Friday, 09 April 2010 00:00
The Third Track Roadblock
This is written in response of Newsday saying that, “The biggest political roadblock to the Third Track is State Senator Craig Johnson.”
The MTA/ LIRR has once again reiterated its commitment to the Third Track Expansion Project. This misguided support for this $1.5 billion project comes despite the state’s financial woes and near-unified opposition from communities along the Main Line.
The renewed support for this boondoggle was reported by Newsday last weekend. The paper also pointed out my continued opposition to Third Track and that my position as the Senate’s representative to the MTA Capital Program Review Board gives me veto power over any plans to fund the project. “The biggest political roadblock to the third track is state Senator Craig Johnson,” Newsday reported on March 29.
They are correct.
As long as I’m here, I’m going to continue to make sure that a Third Track is not forced upon the residents of Floral Park, New Hyde Park, Garden City Park, Mineola, Carle Place, Westbury and Hicksville.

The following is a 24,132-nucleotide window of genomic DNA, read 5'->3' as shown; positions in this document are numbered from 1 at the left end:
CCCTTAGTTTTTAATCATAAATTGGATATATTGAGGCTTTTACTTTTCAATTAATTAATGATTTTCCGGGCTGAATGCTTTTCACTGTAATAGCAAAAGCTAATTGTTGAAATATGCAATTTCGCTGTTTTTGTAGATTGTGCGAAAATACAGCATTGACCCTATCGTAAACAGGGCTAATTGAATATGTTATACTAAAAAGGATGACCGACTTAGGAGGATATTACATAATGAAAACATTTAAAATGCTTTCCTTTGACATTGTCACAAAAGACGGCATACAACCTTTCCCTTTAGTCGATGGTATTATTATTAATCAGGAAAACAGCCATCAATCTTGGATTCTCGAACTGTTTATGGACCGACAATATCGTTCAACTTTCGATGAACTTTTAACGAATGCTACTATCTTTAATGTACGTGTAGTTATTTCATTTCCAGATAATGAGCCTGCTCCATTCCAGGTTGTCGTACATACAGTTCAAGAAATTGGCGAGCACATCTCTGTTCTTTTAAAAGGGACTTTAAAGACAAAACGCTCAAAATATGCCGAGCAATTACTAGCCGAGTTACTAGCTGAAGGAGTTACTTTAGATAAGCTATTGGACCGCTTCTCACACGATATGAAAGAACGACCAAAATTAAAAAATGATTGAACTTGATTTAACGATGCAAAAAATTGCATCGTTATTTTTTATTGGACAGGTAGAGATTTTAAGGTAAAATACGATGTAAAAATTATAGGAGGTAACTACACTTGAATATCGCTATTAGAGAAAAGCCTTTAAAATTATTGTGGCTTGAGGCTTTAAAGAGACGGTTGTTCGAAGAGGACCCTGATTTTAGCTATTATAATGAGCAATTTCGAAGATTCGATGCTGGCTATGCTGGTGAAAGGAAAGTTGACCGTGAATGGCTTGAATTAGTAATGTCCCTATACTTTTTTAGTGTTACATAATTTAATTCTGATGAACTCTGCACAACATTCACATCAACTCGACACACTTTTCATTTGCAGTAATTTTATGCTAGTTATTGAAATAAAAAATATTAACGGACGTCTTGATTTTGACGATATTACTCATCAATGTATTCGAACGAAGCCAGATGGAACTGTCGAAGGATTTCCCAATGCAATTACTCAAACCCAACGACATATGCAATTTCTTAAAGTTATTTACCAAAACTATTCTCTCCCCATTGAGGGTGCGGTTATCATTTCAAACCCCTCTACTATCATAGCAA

It is no secret that I oppose the construction of a Third Track for the same reasons that many of you do: It would destroy the character of the neighborhoods that it touches; it costs way too much – especially during this time of economic crisis; and the MTA continues to change its story about why we need it.
This week, the MTA said it needs the Third Track in order to add rail capacity to better facilitate reverse commuters, i.e. those who travel from New York City to jobs on Long Island. Frankly, that justification does not hold water, especially at a time when the MTA is cutting rail service on the LIRR.
If MTA officials truly want to help strengthen Long Island’s infrastructure to better grow its economy, it should refocus its attention away from Third Track and toward creating a strong regional bus system. What is missing from our current system is reliable North-South mass transit options. An islandwide regional bus system would fill this need and make our communities more attractive to economy growing businesses. Such a system would better facilitate reverse commuters, but more importantly, benefit our own workforce.
I currently carry legislation that will create such a regional system, and it is my hope that the MTA pursues this in its revamped five-year capital plan.